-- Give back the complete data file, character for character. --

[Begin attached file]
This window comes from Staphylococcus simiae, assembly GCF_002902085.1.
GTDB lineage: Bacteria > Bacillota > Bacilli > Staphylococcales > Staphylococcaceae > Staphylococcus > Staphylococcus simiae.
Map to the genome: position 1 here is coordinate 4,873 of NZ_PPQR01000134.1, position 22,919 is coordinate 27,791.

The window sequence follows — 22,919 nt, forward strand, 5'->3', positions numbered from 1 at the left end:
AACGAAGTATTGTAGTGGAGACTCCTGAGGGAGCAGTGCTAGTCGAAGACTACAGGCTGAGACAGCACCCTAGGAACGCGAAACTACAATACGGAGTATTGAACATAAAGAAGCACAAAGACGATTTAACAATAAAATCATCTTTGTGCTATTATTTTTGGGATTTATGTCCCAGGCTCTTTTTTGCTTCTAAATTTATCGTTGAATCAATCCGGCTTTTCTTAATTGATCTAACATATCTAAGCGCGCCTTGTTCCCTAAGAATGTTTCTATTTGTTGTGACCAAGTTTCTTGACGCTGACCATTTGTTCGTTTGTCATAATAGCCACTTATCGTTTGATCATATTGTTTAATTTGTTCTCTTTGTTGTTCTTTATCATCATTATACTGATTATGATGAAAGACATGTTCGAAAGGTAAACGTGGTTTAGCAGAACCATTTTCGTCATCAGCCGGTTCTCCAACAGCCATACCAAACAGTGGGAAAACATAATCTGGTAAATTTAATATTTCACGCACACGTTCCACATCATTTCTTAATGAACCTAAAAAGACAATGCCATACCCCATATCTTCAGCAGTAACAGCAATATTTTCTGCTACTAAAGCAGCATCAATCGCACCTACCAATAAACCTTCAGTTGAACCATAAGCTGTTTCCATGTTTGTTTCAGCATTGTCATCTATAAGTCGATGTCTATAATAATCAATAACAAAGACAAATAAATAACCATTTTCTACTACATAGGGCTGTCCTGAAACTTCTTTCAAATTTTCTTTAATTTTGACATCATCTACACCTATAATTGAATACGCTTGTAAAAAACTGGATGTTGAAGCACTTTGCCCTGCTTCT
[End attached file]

This window comes from Staphylococcus simiae, assembly GCF_002902085.1.
GTDB lineage: Bacteria > Bacillota > Bacilli > Staphylococcales > Staphylococcaceae > Staphylococcus > Staphylococcus simiae.
Map to the genome: position 1 here is coordinate 4,873 of NZ_PPQR01000134.1, position 22,919 is coordinate 27,791.

The window sequence follows — 22,919 nt, forward strand, 5'->3', positions numbered from 1 at the left end:
AACGAAGTATTGTAGTGGAGACTCCTGAGGGAGCAGTGCTAGTCGAAGACTACAGGCTGAGACAGCACCCTAGGAACGCGAAACTACAATACGGAGTATTGAACATAAAGAAGCACAAAGACGATTTAACAATAAAATCATCTTTGTGCTATTATTTTTGGGATTTATGTCCCAGGCTCTTTTTTGCTTCTAAATTTATCGTTGAATCAATCCGGCTTTTCTTAATTGATCTAACATATCTAAGCGCGCCTTGTTCCCTAAGAATGTTTCTATTTGTTGTGACCAAGTTTCTTGACGCTGACCATTTGTTCGTTTGTCATAATAGCCACTTATCGTTTGATCATATTGTTTAATTTGTTCTCTTTGTTGTTCTTTATCATCATTATACTGATTATGATGAAAGACATGTTCGAAAGGTAAACGTGGTTTAGCAGAACCATTTTCGTCATCAGCCGGTTCTCCAACAGCCATACCAAACAGTGGGAAAACATAATCTGGTAAATTTAATATTTCACGCACACGTTCCACATCATTTCTTAATGAACCTAAAAAGACAATGCCATACCCCATATCTTCAGCAGTAACAGCAATATTTTCTGCTACTAAAGCAGCATCAATCGCACCTACCAATAAACCTTCAGTTGAACCATAAGCTGTTTCCATGTTTGTTTCAGCATTGTCATCTATAAGTCGATGTCTATAATAATCAATAACAAAGACAAATAAATAACCATTTTCTACTACATAGGGCTGTCCTGAAACTTCTTTCAAATTTTCTTTAATTTTGACATCATCTACACCTATAATTGAATACGCTTGTAAAAAACTGGATGTTGAAGCACTTTGCCCTGCTTCT